The only saving grace for them on this point is later in that same announcement they specifically state: "If you are an adult who used e-cigarettes containing nicotine to quit cigarette smoking, do not return to smoking cigarettes."  Which is hardly an endorsement for vaping, but at least they aren't blatantly telling everyone to just give up the vape and pick up the smoke, like the governors of the states that have now banned vaping are basically doing with their lies of omission. 

Slightly after this whole thing was released, there was a telebriefing with a very short Q&A from some minority of hand picked reporters where believe it or not Fox news Evan Brown asked the most pertinent question, which of course was ungracefully danced around by Mitch Zeller, who is director of the FDA center for tobacco products.

Evan: "Is there a belief or what belief do you have that these products may be tampered with in any way?  Vaping has been around for quite a while.  But it just seems like more recently people are getting sick.  Is that — with the involvement of the office of criminal investigations at FDA, is there a belief that something has just gone wrong, or is that no one has really ever looked into this before?"

Mitch: "There is no consistent pattern when it comes to what product is being used, practice products, plural, are being used, how they are being used, where they might have been purchased, and/or what might have happened to the products along the way from the time that they were put into the hands of the end user to the moment of aerosolization and inhalation. There are multiple ways in which multiple different products have been used. But it’s why part of the advice that you’re hearing from the agencies is be very careful about buying products like this, especially the THC-laced products, off the street. A number of these cases involve THC. And in a jurisdiction where the only way that someone can get their hands on a product like that is literally buying it in an alley or on the street, we’re telling you to be very, very careful about doing that because we are all alarmed by the reports involving THC-containing products even if we don’t have THC present in each and every one of the cases that have presented themselves in the dozens of states that have reported illnesses." Rambling on for a while he finishes, ironically: "Because it’s important for you all to be able to accurately communicate to the public what’s known and just as importantly, what remains unknown and uncertain."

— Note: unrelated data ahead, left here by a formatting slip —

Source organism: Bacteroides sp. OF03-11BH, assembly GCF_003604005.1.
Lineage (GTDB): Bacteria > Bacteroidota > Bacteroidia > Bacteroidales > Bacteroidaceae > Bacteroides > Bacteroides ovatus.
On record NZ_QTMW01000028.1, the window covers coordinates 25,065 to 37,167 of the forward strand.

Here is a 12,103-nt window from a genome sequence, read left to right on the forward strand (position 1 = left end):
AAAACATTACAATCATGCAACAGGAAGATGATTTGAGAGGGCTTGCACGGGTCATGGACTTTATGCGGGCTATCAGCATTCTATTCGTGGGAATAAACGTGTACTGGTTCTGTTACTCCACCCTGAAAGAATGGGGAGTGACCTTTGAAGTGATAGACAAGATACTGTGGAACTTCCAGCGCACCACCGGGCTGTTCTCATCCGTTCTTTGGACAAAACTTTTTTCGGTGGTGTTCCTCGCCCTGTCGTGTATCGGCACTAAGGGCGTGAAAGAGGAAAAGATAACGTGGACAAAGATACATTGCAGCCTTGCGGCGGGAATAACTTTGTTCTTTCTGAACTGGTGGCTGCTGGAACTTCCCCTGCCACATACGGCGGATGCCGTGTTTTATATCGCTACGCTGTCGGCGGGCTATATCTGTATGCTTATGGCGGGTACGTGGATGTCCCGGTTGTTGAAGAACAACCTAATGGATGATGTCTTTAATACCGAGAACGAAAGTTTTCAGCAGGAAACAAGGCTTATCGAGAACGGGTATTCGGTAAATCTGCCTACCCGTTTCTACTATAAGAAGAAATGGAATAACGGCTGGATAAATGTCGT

There you have it right from the transcript out of their own doublespeaking mouths, it's pretty clear to the guys running the media circus what's going on with all of these health issues, but because they don't want to step on the toes that line their pocketbooks or out of fear of some more basic cover their own butts policy, they have to throw all of vaping under the bus.

What do you think? Will it get better before it gets worse, or are we still on the downfall of this whole messed up scenario? Will our government agencies stop taking big pharma, big tobacco, or other big purse big pocket money?